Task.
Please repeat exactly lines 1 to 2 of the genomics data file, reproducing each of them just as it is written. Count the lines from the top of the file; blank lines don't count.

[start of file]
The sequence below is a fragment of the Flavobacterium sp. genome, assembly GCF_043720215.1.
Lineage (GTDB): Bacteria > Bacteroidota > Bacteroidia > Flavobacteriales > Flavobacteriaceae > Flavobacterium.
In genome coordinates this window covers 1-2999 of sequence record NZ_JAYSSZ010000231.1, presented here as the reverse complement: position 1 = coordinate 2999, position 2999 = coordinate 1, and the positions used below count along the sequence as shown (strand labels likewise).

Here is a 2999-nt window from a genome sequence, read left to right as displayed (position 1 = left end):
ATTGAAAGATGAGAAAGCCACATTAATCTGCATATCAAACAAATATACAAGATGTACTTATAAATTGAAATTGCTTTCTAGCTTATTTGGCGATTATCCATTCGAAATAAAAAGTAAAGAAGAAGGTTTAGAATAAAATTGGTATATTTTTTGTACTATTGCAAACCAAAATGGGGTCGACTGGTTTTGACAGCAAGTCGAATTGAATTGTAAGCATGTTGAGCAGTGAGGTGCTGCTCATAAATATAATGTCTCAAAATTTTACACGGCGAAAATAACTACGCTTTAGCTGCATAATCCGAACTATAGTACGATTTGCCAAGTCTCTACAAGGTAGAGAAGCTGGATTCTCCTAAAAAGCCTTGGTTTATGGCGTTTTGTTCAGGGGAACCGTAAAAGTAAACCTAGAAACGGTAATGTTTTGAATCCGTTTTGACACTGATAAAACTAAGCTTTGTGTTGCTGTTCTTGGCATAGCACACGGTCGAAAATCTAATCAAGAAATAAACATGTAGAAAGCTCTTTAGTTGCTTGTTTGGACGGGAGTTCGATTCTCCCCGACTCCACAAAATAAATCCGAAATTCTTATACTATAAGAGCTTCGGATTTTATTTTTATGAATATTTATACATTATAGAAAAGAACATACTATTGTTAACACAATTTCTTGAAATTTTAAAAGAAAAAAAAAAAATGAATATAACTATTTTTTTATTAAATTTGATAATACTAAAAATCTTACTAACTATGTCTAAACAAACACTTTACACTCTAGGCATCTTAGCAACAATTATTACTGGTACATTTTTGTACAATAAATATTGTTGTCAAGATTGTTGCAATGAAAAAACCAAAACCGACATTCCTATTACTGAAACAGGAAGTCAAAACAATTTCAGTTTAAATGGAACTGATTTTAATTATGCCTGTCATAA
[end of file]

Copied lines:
The sequence below is a fragment of the Flavobacterium sp. genome, assembly GCF_043720215.1.
Lineage (GTDB): Bacteria > Bacteroidota > Bacteroidia > Flavobacteriales > Flavobacteriaceae > Flavobacterium.